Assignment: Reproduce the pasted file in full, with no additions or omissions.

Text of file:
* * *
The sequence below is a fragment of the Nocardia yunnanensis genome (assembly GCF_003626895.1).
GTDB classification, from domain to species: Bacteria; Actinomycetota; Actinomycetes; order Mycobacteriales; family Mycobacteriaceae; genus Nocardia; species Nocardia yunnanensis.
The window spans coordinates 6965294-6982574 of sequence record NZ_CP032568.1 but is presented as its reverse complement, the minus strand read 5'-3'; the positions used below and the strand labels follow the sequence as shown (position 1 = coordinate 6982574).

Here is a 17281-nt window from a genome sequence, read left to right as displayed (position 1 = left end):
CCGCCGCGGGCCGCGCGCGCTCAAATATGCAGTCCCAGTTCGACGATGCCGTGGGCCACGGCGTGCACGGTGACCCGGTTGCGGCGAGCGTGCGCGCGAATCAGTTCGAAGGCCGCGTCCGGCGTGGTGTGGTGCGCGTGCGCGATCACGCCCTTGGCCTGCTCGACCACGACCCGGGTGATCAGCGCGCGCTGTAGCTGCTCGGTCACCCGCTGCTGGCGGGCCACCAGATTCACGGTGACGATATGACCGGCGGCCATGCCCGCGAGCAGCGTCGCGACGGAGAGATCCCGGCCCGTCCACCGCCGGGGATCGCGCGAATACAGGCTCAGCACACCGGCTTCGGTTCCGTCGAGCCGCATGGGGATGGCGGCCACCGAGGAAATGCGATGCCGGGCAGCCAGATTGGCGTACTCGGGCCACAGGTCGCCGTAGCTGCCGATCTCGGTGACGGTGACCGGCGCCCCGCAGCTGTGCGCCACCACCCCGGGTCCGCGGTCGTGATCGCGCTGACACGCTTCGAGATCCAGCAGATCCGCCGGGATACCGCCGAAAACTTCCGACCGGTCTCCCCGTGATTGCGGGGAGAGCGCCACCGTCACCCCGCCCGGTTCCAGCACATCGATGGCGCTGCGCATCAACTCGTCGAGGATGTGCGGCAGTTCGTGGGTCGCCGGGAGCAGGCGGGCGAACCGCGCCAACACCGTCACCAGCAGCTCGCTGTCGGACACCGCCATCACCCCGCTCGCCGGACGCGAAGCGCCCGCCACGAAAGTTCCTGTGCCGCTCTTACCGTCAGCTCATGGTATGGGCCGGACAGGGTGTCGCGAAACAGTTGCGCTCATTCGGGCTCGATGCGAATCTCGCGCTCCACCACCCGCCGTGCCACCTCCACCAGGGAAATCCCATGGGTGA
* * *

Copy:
The sequence below is a fragment of the Nocardia yunnanensis genome (assembly GCF_003626895.1).
GTDB classification, from domain to species: Bacteria; Actinomycetota; Actinomycetes; order Mycobacteriales; family Mycobacteriaceae; genus Nocardia; species Nocardia yunnanensis.
The window spans coordinates 6965294-6982574 of sequence record NZ_CP032568.1 but is presented as its reverse complement, the minus strand read 5'-3'; the positions used below and the strand labels follow the sequence as shown (position 1 = coordinate 6982574).

Here is a 17281-nt window from a genome sequence, read left to right as displayed (position 1 = left end):
CCGCCGCGGGCCGCGCGCGCTCAAATATGCAGTCCCAGTTCGACGATGCCGTGGGCCACGGCGTGCACGGTGACCCGGTTGCGGCGAGCGTGCGCGCGAATCAGTTCGAAGGCCGCGTCCGGCGTGGTGTGGTGCGCGTGCGCGATCACGCCCTTGGCCTGCTCGACCACGACCCGGGTGATCAGCGCGCGCTGTAGCTGCTCGGTCACCCGCTGCTGGCGGGCCACCAGATTCACGGTGACGATATGACCGGCGGCCATGCCCGCGAGCAGCGTCGCGACGGAGAGATCCCGGCCCGTCCACCGCCGGGGATCGCGCGAATACAGGCTCAGCACACCGGCTTCGGTTCCGTCGAGCCGCATGGGGATGGCGGCCACCGAGGAAATGCGATGCCGGGCAGCCAGATTGGCGTACTCGGGCCACAGGTCGCCGTAGCTGCCGATCTCGGTGACGGTGACCGGCGCCCCGCAGCTGTGCGCCACCACCCCGGGTCCGCGGTCGTGATCGCGCTGACACGCTTCGAGATCCAGCAGATCCGCCGGGATACCGCCGAAAACTTCCGACCGGTCTCCCCGTGATTGCGGGGAGAGCGCCACCGTCACCCCGCCCGGTTCCAGCACATCGATGGCGCTGCGCATCAACTCGTCGAGGATGTGCGGCAGTTCGTGGGTCGCCGGGAGCAGGCGGGCGAACCGCGCCAACACCGTCACCAGCAGCTCGCTGTCGGACACCGCCATCACCCCGCTCGCCGGACGCGAAGCGCCCGCCACGAAAGTTCCTGTGCCGCTCTTACCGTCAGCTCATGGTATGGGCCGGACAGGGTGTCGCGAAACAGTTGCGCTCATTCGGGCTCGATGCGAATCTCGCGCTCCACCACCCGCCGTGCCACCTCCACCAGGGAAATCCCATGGGTGA